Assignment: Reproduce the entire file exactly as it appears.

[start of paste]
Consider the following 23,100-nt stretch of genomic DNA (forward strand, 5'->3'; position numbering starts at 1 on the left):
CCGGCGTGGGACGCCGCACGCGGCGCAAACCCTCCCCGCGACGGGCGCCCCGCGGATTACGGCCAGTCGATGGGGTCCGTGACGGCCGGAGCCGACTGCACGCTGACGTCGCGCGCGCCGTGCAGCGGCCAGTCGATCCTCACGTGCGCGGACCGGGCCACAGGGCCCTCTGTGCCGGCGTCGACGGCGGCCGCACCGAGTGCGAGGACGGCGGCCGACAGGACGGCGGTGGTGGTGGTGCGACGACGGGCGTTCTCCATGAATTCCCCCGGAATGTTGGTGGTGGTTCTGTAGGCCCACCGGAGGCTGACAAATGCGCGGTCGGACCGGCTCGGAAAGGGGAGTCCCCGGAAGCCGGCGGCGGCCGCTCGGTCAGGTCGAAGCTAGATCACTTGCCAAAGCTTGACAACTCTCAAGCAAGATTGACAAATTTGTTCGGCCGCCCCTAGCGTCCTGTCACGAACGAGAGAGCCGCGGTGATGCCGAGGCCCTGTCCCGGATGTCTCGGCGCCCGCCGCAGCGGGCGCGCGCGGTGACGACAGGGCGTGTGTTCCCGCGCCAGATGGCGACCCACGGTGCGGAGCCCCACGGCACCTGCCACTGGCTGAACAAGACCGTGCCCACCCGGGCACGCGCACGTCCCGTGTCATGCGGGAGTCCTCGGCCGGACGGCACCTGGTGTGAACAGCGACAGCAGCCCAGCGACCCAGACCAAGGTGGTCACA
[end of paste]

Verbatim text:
Consider the following 23,100-nt stretch of genomic DNA (forward strand, 5'->3'; position numbering starts at 1 on the left):
CCGGCGTGGGACGCCGCACGCGGCGCAAACCCTCCCCGCGACGGGCGCCCCGCGGATTACGGCCAGTCGATGGGGTCCGTGACGGCCGGAGCCGACTGCACGCTGACGTCGCGCGCGCCGTGCAGCGGCCAGTCGATCCTCACGTGCGCGGACCGGGCCACAGGGCCCTCTGTGCCGGCGTCGACGGCGGCCGCACCGAGTGCGAGGACGGCGGCCGACAGGACGGCGGTGGTGGTGGTGCGACGACGGGCGTTCTCCATGAATTCCCCCGGAATGTTGGTGGTGGTTCTGTAGGCCCACCGGAGGCTGACAAATGCGCGGTCGGACCGGCTCGGAAAGGGGAGTCCCCGGAAGCCGGCGGCGGCCGCTCGGTCAGGTCGAAGCTAGATCACTTGCCAAAGCTTGACAACTCTCAAGCAAGATTGACAAATTTGTTCGGCCGCCCCTAGCGTCCTGTCACGAACGAGAGAGCCGCGGTGATGCCGAGGCCCTGTCCCGGATGTCTCGGCGCCCGCCGCAGCGGGCGCGCGCGGTGACGACAGGGCGTGTGTTCCCGCGCCAGATGGCGACCCACGGTGCGGAGCCCCACGGCACCTGCCACTGGCTGAACAAGACCGTGCCCACCCGGGCACGCGCACGTCCCGTGTCATGCGGGAGTCCTCGGCCGGACGGCACCTGGTGTGAACAGCGACAGCAGCCCAGCGACCCAGACCAAGGTGGTCACA